The St. Louis All Star of the NFL also used Sportsman’s Park for their games in 1923 before crowds of less than 800 people. The team was 1-4-2 for the season and didn’t exist the following year.
Oliver Robert Kraehe (August 22, 1898 – December 19, 1966) was a professional football player for the Rock Island Independents in 1922. In 1923, he founded the St. Louis All Stars and served, not only as a player-coach, but as the team’s manager and owner.
Kraehe began his pro football career in 1923 as a substitute offensive lineman playing for the Rock Island Independents. The idea came to start his own franchise came to Ollie Kraehe when he figured that if small towns markets, like Green Bay and Rock Island, could be successful operating a professional football, then operating in a larger market, like St. Louis would bring in even more income. He was a local football hero in St. Louis since he had played college football at Washington University in St. Louis, alongside Jimmy Conzelman and had captained the school’s 1921 team.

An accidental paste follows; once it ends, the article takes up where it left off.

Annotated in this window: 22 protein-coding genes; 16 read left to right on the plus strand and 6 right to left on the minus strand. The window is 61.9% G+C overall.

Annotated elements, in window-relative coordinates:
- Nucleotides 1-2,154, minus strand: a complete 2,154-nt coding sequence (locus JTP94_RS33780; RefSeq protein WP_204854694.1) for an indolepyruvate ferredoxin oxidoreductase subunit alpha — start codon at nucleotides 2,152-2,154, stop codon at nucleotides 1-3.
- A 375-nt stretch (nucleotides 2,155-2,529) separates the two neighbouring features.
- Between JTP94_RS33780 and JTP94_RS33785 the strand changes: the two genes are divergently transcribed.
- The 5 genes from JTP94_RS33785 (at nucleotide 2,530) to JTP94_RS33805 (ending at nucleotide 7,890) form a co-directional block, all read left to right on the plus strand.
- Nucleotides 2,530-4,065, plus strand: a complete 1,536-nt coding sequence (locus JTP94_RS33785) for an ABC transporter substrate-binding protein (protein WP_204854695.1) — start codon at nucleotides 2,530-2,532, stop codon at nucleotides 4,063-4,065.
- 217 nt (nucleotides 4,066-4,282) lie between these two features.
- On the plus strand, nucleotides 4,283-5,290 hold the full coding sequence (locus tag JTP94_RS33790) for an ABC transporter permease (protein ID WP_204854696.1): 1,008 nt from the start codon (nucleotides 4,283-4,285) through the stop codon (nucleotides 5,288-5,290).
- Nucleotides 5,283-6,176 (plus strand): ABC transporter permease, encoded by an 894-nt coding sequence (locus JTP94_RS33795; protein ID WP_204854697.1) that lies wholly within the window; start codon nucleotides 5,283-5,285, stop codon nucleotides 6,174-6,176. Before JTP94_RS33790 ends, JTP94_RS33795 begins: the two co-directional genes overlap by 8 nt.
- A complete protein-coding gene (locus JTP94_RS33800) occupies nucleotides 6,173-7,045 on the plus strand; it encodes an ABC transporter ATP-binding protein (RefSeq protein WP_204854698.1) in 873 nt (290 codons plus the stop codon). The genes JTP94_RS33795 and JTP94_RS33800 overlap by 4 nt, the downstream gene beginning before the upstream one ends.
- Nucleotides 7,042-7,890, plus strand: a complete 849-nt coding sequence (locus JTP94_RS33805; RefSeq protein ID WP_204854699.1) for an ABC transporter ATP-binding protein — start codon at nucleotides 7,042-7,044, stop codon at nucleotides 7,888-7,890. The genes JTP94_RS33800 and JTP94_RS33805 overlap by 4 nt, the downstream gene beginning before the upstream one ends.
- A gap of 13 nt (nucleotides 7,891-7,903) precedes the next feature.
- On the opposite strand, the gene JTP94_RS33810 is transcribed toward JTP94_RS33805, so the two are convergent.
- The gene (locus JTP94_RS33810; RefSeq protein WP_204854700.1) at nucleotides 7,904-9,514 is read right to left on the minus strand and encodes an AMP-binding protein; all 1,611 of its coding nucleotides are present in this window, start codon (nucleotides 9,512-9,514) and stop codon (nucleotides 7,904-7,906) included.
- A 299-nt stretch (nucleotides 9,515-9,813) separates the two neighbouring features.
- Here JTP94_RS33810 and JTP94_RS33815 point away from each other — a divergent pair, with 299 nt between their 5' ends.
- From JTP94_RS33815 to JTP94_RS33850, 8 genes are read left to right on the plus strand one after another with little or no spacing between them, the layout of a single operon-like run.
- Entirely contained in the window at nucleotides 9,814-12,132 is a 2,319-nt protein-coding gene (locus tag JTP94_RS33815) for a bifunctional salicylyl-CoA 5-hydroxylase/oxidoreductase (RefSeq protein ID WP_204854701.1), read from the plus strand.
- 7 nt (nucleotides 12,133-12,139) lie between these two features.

In 1923, NFL President Joe Carr gave Kraehe an NFL franchise. He paid $100 for the franchise and began organizing a team, about a month before the 1923 season was to start. He also named his club the “All-Stars”, however he soon discovered that there was a lack of All-American talent available. Many of the players were locals who came from St. Louis University and Washington University. He was able to sign college all-Americans Bub Weller and Dick King.
Kraech also was able to sign an agreement with the St. Louis Browns that allowed them to use Sportsman’s Park as their home field.
At the end of the 1923 season, Kraech and the All-Stars lost over $3,600. The following September, the National Football League canceled the All-Stars franchise.